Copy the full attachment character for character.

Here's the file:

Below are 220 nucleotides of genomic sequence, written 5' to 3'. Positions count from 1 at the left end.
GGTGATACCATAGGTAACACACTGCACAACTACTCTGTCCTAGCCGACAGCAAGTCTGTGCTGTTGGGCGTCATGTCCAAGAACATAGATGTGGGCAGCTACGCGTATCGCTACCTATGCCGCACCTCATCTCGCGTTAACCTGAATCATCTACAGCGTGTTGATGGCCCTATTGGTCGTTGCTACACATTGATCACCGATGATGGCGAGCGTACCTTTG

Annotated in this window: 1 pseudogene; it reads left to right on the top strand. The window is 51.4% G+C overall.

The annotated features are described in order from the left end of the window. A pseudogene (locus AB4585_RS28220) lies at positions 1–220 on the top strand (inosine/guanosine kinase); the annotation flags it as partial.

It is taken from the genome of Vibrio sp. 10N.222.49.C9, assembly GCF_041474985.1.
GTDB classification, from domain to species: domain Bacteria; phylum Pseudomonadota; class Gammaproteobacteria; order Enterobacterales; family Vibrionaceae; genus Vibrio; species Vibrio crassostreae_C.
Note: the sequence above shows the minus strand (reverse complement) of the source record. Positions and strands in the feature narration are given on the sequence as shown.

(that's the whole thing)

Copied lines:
Below are 220 nucleotides of genomic sequence, written 5' to 3'. Positions count from 1 at the left end.
GGTGATACCATAGGTAACACACTGCACAACTACTCTGTCCTAGCCGACAGCAAGTCTGTGCTGTTGGGCGTCATGTCCAAGAACATAGATGTGGGCAGCTACGCGTATCGCTACCTATGCCGCACCTCATCTCGCGTTAACCTGAATCATCTACAGCGTGTTGATGGCCCTATTGGTCGTTGCTACACATTGATCACCGATGATGGCGAGCGTACCTTTG

Annotated in this window: 1 pseudogene; it reads left to right on the top strand. The window is 51.4% G+C overall.

The annotated features are described in order from the left end of the window. A pseudogene (locus AB4585_RS28220) lies at positions 1–220 on the top strand (inosine/guanosine kinase); the annotation flags it as partial.

It is taken from the genome of Vibrio sp. 10N.222.49.C9, assembly GCF_041474985.1.
GTDB classification, from domain to species: domain Bacteria; phylum Pseudomonadota; class Gammaproteobacteria; order Enterobacterales; family Vibrionaceae; genus Vibrio; species Vibrio crassostreae_C.
Note: the sequence above shows the minus strand (reverse complement) of the source record. Positions and strands in the feature narration are given on the sequence as shown.